AASPA Newsline
May. 12, 2015

2015 AASPA CME Meeting & Surgical Update

We hope you will join us Oct. 1 – 4, 2015 at the Hilton Suites Chicago/Magnificent Mile, Chicago, Illinois, for our 15th Annual AASPA CME Meeting.

Join fellow surgical PAs, PA educators, PA students, pre-PA students and surgical industry leaders at the 15th Annual Surgical CME, preceding the Annual Clinical Congress of the American College of Surgeons!

This exciting, hands-on surgical meeting will be held at the fabulous Hilton Suites Chicago in the heart of incredible Chicago.

If you are looking for a qualified surgical PA, this is the ideal venue to fill that position. For industry exhibitors looking for "high touch face time" with surgical PAs, this is the ideal meeting for you!More

Register now for the 2015 FCCS — Fundamental Critical Care Support

Management principles for the first 24 hours of critical care. Two-day course — 16 hours of CME and Certificate of Completion and card.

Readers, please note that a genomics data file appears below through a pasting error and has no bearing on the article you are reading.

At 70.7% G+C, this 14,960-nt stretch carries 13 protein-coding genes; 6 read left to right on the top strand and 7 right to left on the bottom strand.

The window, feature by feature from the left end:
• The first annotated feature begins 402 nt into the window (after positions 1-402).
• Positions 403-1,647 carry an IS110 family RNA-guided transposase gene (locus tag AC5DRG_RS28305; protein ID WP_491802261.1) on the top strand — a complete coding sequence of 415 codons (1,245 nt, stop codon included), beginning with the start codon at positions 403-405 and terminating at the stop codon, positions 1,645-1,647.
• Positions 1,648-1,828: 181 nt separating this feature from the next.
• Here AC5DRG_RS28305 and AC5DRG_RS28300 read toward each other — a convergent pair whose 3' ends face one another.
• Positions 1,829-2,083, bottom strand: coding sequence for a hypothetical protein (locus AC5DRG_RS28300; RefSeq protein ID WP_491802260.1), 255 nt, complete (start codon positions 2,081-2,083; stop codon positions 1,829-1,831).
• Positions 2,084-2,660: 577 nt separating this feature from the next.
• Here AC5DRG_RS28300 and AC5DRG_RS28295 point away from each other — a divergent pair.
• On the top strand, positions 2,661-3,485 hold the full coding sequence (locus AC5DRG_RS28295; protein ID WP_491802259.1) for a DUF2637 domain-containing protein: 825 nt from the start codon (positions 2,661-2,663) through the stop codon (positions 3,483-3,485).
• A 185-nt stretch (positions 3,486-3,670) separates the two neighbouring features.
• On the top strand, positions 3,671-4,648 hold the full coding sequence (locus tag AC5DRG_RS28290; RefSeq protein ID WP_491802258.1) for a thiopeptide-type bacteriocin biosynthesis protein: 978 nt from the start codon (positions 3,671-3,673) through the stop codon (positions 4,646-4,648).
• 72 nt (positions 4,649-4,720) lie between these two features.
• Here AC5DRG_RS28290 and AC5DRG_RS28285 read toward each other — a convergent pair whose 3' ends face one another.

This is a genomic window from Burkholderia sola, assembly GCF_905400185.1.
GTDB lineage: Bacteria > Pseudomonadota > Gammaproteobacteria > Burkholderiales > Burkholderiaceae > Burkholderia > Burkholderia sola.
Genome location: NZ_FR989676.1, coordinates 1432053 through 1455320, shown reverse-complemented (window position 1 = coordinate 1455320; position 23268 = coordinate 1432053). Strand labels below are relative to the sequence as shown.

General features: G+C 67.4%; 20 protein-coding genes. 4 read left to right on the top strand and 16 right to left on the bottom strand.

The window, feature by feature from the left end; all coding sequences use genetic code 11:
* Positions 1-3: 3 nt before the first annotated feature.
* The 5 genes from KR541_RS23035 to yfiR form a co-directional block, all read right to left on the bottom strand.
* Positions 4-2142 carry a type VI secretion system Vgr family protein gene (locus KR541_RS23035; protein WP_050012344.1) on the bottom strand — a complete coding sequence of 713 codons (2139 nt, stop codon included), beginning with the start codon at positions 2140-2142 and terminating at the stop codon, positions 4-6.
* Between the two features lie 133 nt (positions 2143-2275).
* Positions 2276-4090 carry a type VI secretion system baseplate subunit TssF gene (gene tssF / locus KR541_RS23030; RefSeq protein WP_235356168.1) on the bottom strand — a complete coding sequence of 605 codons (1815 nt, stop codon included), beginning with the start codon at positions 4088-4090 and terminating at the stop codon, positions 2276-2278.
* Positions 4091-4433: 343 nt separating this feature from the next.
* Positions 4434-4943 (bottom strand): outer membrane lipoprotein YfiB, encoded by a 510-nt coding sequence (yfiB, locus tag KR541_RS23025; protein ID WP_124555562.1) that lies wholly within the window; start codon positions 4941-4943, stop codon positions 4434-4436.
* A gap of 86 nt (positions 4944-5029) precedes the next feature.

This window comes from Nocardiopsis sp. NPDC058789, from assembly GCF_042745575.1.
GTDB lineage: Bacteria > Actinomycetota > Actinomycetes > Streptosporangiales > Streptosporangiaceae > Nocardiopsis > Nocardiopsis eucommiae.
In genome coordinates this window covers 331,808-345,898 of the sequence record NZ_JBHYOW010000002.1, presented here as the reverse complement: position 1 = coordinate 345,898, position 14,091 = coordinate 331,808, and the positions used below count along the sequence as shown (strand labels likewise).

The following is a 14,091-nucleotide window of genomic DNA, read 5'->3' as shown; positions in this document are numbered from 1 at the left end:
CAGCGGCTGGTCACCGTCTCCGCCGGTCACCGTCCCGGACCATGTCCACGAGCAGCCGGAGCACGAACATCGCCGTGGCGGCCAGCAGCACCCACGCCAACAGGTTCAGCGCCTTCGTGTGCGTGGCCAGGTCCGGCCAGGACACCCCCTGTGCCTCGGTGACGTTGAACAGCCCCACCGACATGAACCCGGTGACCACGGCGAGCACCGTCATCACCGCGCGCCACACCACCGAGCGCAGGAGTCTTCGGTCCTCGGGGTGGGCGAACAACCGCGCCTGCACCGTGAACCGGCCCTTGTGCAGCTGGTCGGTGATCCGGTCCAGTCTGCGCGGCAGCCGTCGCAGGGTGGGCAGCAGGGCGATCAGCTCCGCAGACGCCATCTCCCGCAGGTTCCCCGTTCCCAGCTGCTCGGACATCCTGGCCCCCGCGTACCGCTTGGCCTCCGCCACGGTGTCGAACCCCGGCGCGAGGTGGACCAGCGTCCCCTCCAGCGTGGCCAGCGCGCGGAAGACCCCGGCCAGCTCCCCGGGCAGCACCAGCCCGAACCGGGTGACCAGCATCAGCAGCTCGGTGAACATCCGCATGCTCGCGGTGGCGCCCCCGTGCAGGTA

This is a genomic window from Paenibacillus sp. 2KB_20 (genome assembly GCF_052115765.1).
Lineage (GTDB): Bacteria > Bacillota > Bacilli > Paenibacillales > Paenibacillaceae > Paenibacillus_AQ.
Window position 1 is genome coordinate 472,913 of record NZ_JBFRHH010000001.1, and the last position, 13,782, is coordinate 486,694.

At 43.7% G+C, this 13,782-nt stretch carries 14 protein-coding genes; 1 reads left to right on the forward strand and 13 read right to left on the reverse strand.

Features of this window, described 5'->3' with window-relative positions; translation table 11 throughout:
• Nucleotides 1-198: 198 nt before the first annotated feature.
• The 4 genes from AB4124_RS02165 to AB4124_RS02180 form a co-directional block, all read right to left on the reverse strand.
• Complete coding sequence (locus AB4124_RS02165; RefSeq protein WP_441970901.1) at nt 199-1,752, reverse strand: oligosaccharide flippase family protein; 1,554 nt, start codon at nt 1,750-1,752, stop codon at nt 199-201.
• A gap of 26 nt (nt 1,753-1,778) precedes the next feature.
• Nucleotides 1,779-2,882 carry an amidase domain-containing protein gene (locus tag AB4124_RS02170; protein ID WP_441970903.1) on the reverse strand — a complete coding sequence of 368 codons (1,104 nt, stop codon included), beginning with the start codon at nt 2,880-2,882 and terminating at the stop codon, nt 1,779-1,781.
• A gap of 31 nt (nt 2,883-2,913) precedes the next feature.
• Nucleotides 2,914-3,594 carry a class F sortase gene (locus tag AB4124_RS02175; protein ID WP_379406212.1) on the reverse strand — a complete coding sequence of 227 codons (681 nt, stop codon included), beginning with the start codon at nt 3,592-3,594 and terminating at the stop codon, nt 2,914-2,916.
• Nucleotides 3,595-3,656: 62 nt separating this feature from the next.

Course will be held before the 15th Annual AASPA CME Meeting at the Hilton Suites Chicago/Magnificent Mile.

Register today!More

RFA therapy shows promise in treating pancreatic cancer
By Dr. Afsaneh Motamed-Khorasani
Pancreatic cancer has been ranked as the fourth-leading cause of cancer-related mortality in the West with 20 percent, 40 percent and 40 percent of the cases presented with a resectable lesion, unresectable locally advanced and metastatic disease, respectively. Pancreatic ductal adenocarcinoma (PDAC) has been reported to be one of the most aggressive types of pancreatic cancers, as well as having the highest occurrence among pancreatic cancers with poor chemoradiation results.More

Laser ablation shows benefit for tumors near the spine